3. Corrections do not normally require an apology and apologies should normally be made on the basis of legal advice.
Opportunity to reply
A fair opportunity to reply to inaccuracies should be given to individuals or organisations when reasonably called for. If the request to correct inaccuracies in a story is in the form of a letter, the editor has the discretion to publish it in full or its abridged and edited version, particularly when it is too long. However, the editor should not omit or refuse to publish important portions of the reply/rejoinder, which effectively deal with the accuracy of the offending story. If the editor doubts the truth or factual accuracy of the reply/ rejoinder, even then, it is his/her duty to publish it with liberty to append an editorial comment doubting its veracity. Note that this should be done only when this doubt is reasonably founded on impeccable evidence in the editor’s possession. The editor should not, in a cavalier fashion, without due application of mind, append such a note as: “We stand by our story.”
Letters to the editor
In the case of the print media, an editor who decides to open his columns on a controversial subject is not obliged to publish all the letters received in regard to that subject. He/she may select and publish only some of them either in their entirety or the gist thereof. However, in exercising this right, he/she must make an honest attempt to ensure that what is published is not one-sided, but presents a fair balance between the pros and cons of the principal issue. The editor has the discretion to decide at which point to end the debate in the event of a rejoinder upon rejoinder being sent by two or more parties to a controversial subject. It is the Group’s aim not to suppress the publication of letters to the editor merely on account of the editors’ disagreement with the underlying messages or arguments. In the case of the electronic media, a broadcasting licensee who presents a programme in which controversial issues of public importance are discussed shall make reasonable efforts to fairly present significant points of view either in the same programme or in a subsequent one forming part of the same series of programmes presented within a reasonable period of time in substantially the same time slot.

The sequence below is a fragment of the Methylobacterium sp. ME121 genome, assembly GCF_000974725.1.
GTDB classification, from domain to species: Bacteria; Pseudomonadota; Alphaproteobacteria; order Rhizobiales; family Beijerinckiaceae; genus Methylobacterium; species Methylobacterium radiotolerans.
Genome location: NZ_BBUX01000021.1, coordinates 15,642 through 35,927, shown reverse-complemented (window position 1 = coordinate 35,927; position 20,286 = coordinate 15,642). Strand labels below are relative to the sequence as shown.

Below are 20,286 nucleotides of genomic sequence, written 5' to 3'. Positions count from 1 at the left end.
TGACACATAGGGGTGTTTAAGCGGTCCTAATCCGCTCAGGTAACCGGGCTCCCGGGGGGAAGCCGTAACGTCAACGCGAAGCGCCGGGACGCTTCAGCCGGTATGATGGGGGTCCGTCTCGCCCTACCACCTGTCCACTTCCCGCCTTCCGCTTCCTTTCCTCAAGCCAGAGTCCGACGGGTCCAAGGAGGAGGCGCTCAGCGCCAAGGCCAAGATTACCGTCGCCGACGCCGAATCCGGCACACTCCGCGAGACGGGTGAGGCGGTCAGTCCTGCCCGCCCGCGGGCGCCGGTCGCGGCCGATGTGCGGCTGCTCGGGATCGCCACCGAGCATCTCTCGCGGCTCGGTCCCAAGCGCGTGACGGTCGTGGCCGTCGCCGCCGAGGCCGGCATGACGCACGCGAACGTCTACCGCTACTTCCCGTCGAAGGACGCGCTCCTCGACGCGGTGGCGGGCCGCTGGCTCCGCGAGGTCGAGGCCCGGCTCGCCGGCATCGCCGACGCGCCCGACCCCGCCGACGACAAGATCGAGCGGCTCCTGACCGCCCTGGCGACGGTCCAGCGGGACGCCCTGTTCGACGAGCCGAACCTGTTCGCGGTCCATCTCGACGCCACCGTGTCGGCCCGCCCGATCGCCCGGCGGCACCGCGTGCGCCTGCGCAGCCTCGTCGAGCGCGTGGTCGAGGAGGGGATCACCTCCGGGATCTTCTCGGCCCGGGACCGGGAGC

Additionally, a person whose views have been criticised in a broadcasting programme on a controversial issue of public importance shall be given a reasonable opportunity to reply should he/she so request.
Unnamed sources should not be used unless the pursuit of truth will best be served by not naming the source or in the event the source requests his/her anonymity to be respected. When material is used in a report from sources other than the reporter’s, these sources should be indicated in the story. If unnamed sources are quoted, the article should indicate the reason why the source did not want to be disclosed.
In circumstances where complete confidentiality is assumed as a condition of obtaining the story, that situation needs to be respected and considered according to the existing legal framework. In general, journalists have a moral obligation to protect confidential sources of information.